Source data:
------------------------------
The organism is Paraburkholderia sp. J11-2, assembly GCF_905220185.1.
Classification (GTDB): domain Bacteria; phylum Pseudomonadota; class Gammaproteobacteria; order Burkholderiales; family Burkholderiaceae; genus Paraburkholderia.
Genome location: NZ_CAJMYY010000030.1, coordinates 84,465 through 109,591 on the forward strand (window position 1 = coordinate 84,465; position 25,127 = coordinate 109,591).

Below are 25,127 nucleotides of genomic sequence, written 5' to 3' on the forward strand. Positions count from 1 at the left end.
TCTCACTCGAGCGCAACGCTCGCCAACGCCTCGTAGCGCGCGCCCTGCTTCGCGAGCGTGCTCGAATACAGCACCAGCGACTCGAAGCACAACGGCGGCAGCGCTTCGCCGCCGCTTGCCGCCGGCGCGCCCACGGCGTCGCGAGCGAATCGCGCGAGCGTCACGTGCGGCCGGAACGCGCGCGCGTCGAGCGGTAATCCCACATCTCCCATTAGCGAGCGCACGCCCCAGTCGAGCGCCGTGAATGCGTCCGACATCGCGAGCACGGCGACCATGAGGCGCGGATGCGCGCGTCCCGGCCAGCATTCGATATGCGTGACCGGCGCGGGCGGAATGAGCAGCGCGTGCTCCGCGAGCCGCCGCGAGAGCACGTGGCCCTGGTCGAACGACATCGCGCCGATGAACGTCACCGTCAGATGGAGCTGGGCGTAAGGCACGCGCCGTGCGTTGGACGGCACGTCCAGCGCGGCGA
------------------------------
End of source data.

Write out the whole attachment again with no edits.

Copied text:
The organism is Paraburkholderia sp. J11-2, assembly GCF_905220185.1.
Classification (GTDB): domain Bacteria; phylum Pseudomonadota; class Gammaproteobacteria; order Burkholderiales; family Burkholderiaceae; genus Paraburkholderia.
Genome location: NZ_CAJMYY010000030.1, coordinates 84,465 through 109,591 on the forward strand (window position 1 = coordinate 84,465; position 25,127 = coordinate 109,591).

Below are 25,127 nucleotides of genomic sequence, written 5' to 3' on the forward strand. Positions count from 1 at the left end.
TCTCACTCGAGCGCAACGCTCGCCAACGCCTCGTAGCGCGCGCCCTGCTTCGCGAGCGTGCTCGAATACAGCACCAGCGACTCGAAGCACAACGGCGGCAGCGCTTCGCCGCCGCTTGCCGCCGGCGCGCCCACGGCGTCGCGAGCGAATCGCGCGAGCGTCACGTGCGGCCGGAACGCGCGCGCGTCGAGCGGTAATCCCACATCTCCCATTAGCGAGCGCACGCCCCAGTCGAGCGCCGTGAATGCGTCCGACATCGCGAGCACGGCGACCATGAGGCGCGGATGCGCGCGTCCCGGCCAGCATTCGATATGCGTGACCGGCGCGGGCGGAATGAGCAGCGCGTGCTCCGCGAGCCGCCGCGAGAGCACGTGGCCCTGGTCGAACGACATCGCGCCGATGAACGTCACCGTCAGATGGAGCTGGGCGTAAGGCACGCGCCGTGCGTTGGACGGCACGTCCAGCGCGGCGA